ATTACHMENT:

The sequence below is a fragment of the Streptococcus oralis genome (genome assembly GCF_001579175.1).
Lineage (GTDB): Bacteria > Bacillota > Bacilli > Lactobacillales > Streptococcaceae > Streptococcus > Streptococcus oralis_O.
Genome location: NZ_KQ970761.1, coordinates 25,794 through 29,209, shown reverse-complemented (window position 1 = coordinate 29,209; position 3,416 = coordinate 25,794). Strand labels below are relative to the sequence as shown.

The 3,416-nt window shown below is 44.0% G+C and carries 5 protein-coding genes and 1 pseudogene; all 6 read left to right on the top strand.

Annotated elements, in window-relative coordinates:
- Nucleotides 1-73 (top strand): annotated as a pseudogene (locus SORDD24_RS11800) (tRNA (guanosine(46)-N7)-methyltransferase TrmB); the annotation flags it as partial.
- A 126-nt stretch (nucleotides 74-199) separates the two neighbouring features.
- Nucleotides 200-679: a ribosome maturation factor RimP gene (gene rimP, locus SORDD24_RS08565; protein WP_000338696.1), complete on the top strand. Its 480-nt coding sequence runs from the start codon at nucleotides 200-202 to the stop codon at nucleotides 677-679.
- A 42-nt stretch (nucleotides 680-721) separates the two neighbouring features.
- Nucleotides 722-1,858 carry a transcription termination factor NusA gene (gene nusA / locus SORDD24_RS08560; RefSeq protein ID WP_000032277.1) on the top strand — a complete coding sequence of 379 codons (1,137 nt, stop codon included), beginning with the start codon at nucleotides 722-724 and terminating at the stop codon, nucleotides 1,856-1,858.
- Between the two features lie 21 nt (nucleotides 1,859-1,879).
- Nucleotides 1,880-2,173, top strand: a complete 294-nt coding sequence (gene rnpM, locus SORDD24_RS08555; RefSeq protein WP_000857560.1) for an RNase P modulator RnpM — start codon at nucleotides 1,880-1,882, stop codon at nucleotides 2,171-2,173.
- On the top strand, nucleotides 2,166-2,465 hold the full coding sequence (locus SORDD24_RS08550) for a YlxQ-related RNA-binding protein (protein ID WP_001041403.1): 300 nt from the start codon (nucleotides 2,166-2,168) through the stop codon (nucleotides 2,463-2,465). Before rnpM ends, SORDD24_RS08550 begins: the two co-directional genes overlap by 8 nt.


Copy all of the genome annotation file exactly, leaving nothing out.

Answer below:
The sequence below is a fragment of the Streptococcus oralis genome (genome assembly GCF_001579175.1).
Lineage (GTDB): Bacteria > Bacillota > Bacilli > Lactobacillales > Streptococcaceae > Streptococcus > Streptococcus oralis_O.
Genome location: NZ_KQ970761.1, coordinates 25,794 through 29,209, shown reverse-complemented (window position 1 = coordinate 29,209; position 3,416 = coordinate 25,794). Strand labels below are relative to the sequence as shown.

The 3,416-nt window shown below is 44.0% G+C and carries 5 protein-coding genes and 1 pseudogene; all 6 read left to right on the top strand.

Annotated elements, in window-relative coordinates:
- Nucleotides 1-73 (top strand): annotated as a pseudogene (locus SORDD24_RS11800) (tRNA (guanosine(46)-N7)-methyltransferase TrmB); the annotation flags it as partial.
- A 126-nt stretch (nucleotides 74-199) separates the two neighbouring features.
- Nucleotides 200-679: a ribosome maturation factor RimP gene (gene rimP, locus SORDD24_RS08565; protein WP_000338696.1), complete on the top strand. Its 480-nt coding sequence runs from the start codon at nucleotides 200-202 to the stop codon at nucleotides 677-679.
- A 42-nt stretch (nucleotides 680-721) separates the two neighbouring features.
- Nucleotides 722-1,858 carry a transcription termination factor NusA gene (gene nusA / locus SORDD24_RS08560; RefSeq protein ID WP_000032277.1) on the top strand — a complete coding sequence of 379 codons (1,137 nt, stop codon included), beginning with the start codon at nucleotides 722-724 and terminating at the stop codon, nucleotides 1,856-1,858.
- Between the two features lie 21 nt (nucleotides 1,859-1,879).
- Nucleotides 1,880-2,173, top strand: a complete 294-nt coding sequence (gene rnpM, locus SORDD24_RS08555; RefSeq protein WP_000857560.1) for an RNase P modulator RnpM — start codon at nucleotides 1,880-1,882, stop codon at nucleotides 2,171-2,173.
- On the top strand, nucleotides 2,166-2,465 hold the full coding sequence (locus SORDD24_RS08550) for a YlxQ-related RNA-binding protein (protein ID WP_001041403.1): 300 nt from the start codon (nucleotides 2,166-2,168) through the stop codon (nucleotides 2,463-2,465). Before rnpM ends, SORDD24_RS08550 begins: the two co-directional genes overlap by 8 nt.